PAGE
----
Group Life Assurance ticks all the boxes for an ideal employee benefit, but many employers find it too complicated according to a leading industry body. Confusion over the best way to administer the benefit means many companies either don’t make the most of it or are deterred from offering it at all.

That’s the view of Group Risk Development (GRiD), which represents providers in the group risk protection sector. It says employers are often uncertain how to administer the benefit without undermining their good intentions with tax complications.

The concept of group life assurance is certainly attractive for employer and employee alike. It’s one of those benefits that brings peace of mind, but could seem like an unaffordable luxury for individuals. This means the better rates achievable through an employer-based group scheme can make a real difference in take-up.

Group schemes often cover employees without examining their medical history and potentially excluding people with pre-existing conditions. This means cover becomes available to employees who can’t access an individual policy.

However, GRiD recently warned that simplification of pension tax rules has had an unintended effect that can make group life assurance more complicated. That’s because such schemes are normally set up under a discretionary trust. The idea is to make sure the life assurance is treated completely separately to the employee’s pension arrangements when it comes to tax treatment.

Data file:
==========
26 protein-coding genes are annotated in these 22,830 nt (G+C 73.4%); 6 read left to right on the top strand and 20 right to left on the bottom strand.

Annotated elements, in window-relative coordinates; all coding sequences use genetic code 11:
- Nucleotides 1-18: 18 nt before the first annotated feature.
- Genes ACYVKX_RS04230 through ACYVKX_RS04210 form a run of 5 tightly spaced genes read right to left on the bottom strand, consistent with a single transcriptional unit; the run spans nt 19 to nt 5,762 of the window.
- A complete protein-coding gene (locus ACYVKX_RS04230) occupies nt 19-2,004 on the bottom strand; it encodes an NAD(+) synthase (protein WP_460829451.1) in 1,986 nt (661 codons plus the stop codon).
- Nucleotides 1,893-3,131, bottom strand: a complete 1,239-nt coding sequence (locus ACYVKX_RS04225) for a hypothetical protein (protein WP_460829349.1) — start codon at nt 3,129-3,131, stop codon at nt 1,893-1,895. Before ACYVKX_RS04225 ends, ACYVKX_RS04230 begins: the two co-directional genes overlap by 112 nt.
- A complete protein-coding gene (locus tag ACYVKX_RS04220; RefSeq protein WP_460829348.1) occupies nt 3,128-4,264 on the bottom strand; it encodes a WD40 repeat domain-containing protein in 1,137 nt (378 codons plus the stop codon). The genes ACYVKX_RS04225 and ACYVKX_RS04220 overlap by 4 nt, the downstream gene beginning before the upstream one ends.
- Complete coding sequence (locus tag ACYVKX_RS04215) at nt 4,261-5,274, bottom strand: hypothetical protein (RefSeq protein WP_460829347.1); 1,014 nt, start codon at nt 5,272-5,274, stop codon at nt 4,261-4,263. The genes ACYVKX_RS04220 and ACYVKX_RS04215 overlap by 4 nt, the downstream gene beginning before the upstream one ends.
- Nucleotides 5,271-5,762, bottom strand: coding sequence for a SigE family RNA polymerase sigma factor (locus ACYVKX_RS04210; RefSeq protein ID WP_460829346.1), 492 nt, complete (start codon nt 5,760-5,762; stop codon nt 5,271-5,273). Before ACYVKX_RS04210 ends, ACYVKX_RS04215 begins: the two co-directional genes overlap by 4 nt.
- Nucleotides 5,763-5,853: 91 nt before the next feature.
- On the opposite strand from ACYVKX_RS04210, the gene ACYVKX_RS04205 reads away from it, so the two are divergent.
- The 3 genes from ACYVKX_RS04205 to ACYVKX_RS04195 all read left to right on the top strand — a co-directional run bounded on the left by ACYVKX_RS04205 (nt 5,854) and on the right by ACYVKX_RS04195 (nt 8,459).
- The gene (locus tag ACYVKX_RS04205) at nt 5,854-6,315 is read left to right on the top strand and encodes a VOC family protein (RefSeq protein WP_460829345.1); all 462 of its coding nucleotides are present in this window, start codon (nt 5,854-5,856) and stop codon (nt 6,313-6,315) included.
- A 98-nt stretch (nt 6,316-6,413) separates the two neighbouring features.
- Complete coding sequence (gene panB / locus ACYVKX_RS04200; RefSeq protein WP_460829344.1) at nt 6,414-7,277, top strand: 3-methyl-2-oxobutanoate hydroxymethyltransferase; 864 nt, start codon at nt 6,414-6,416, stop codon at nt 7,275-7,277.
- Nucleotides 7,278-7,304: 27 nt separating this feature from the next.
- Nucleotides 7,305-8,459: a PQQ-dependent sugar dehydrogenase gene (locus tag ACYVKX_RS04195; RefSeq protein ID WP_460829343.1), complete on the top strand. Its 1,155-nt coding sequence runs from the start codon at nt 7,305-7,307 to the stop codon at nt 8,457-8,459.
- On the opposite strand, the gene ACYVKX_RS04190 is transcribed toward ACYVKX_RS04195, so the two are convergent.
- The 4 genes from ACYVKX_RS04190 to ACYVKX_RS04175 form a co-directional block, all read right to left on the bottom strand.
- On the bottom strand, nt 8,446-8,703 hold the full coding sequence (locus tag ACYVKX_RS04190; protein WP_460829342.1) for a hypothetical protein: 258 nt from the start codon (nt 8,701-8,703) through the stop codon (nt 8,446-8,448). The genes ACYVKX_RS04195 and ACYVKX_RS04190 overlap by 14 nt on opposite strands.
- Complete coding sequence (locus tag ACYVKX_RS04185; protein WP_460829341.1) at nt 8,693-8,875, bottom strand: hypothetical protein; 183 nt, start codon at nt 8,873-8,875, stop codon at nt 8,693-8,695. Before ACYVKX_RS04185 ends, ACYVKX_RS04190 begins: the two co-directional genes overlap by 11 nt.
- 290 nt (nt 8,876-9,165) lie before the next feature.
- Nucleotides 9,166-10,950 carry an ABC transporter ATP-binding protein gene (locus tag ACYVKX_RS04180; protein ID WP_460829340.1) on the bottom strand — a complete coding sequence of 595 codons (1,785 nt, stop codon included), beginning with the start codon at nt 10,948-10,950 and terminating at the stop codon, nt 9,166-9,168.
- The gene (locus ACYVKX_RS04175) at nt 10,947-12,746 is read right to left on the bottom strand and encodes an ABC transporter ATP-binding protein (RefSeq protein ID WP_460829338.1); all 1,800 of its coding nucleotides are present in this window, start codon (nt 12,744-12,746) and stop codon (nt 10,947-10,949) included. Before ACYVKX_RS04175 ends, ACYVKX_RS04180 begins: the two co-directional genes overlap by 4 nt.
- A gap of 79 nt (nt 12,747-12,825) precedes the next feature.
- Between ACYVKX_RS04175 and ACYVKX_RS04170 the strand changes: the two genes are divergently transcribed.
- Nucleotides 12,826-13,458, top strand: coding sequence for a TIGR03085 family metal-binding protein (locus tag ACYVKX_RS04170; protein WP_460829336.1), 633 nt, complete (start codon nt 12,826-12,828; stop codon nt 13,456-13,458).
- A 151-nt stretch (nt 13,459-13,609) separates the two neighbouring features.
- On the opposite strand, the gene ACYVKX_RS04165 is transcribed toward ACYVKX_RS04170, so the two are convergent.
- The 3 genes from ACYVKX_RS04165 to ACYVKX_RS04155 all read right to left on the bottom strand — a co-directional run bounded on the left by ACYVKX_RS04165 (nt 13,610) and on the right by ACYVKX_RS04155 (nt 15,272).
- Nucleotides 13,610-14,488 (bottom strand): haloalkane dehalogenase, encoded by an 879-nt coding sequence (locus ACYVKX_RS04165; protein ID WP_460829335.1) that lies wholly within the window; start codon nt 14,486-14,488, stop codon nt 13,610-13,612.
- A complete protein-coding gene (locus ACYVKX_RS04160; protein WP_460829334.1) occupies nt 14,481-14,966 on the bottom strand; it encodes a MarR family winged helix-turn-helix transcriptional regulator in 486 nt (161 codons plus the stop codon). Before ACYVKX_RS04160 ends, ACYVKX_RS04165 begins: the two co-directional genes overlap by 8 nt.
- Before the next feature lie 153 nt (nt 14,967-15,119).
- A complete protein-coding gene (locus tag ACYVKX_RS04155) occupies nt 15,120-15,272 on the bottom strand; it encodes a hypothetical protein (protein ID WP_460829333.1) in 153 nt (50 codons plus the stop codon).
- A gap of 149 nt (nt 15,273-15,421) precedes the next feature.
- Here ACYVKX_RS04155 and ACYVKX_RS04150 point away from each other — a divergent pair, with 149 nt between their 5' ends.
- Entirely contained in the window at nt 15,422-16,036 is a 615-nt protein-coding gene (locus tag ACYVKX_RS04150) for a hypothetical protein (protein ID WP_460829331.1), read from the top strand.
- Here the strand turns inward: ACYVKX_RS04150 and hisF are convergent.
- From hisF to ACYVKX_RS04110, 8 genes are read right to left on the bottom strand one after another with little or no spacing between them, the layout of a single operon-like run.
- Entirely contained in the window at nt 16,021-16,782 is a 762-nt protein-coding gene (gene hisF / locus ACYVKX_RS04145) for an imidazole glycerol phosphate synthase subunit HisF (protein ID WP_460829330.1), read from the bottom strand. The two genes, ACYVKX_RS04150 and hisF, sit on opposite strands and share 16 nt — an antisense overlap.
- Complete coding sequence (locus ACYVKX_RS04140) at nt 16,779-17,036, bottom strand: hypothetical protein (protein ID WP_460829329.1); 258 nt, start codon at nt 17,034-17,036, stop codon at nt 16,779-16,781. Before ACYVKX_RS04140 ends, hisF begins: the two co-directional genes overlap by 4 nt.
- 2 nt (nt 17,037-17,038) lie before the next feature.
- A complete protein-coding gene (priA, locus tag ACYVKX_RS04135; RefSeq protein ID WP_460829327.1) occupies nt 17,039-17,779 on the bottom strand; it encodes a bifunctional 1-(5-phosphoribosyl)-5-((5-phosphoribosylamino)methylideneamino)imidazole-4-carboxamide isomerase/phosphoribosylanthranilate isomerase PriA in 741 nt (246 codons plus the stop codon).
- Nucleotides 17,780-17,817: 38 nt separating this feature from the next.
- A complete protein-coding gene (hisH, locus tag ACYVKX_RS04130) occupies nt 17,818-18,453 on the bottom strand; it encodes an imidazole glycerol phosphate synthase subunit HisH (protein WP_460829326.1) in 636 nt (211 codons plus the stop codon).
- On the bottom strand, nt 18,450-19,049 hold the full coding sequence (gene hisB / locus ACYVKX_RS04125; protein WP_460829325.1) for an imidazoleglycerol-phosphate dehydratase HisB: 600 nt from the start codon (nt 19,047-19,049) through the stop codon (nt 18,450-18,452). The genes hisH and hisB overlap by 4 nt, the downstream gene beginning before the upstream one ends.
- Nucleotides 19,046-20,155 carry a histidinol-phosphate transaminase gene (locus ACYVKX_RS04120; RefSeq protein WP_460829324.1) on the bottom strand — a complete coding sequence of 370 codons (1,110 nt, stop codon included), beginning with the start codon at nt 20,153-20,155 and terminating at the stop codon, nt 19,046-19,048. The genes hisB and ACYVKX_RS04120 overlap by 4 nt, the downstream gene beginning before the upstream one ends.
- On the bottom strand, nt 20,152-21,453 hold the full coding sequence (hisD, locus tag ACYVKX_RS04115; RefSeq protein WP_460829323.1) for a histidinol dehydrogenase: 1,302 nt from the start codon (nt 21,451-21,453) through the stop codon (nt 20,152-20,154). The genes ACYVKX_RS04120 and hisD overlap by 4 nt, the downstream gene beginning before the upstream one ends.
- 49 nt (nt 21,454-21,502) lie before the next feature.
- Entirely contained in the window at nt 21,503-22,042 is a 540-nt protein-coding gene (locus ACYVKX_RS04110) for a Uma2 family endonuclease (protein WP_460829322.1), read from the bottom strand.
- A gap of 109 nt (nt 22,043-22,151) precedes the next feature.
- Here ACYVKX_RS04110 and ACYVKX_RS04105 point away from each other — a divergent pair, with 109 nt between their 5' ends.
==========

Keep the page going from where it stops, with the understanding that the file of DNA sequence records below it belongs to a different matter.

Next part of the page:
The problem is that the discretionary trusts may have entry charges, exit charges and ongoing ‘periodic’ charges. They can also cause headaches for executors as the inheritance tax system doesn’t offer an easy and obvious way to report the life assurance benefits paid out under such a set-up.

Another area of confusion is that current tax law means that all members of a group life assurance policy set up in this way must have their benefits calculated in the same way. That’s not always the best set-up for every individual.

In the long run, GRiD wants changes to tax law. This would include:

  • exempting such set-ups from some charges;
  • changing the rules on calculating benefits; and
  • making it clearer and simpler to report the benefits for inheritance tax purposes.

It says this would help tackle the problem that the administration of such set-ups costs employers an estimated total of £1.75 million a year. This stands out as particularly onerous given the government only collects around £1 million a year in tax from schemes set up in this way.

In the short run, it’s a clear sign that employers can benefit from expert advice on the best way to offer group life assurance. This can include advice on how to source providers and how to set up a scheme in a way that balances complexity, cost and flexibility for employer and employee alike.

Using an independent advisor that deals with a range of benefits can also mean getting credible advice on whether group life assurance is indeed the best way to meet an employer’s needs and aims, or if another employee benefit may be more suitable.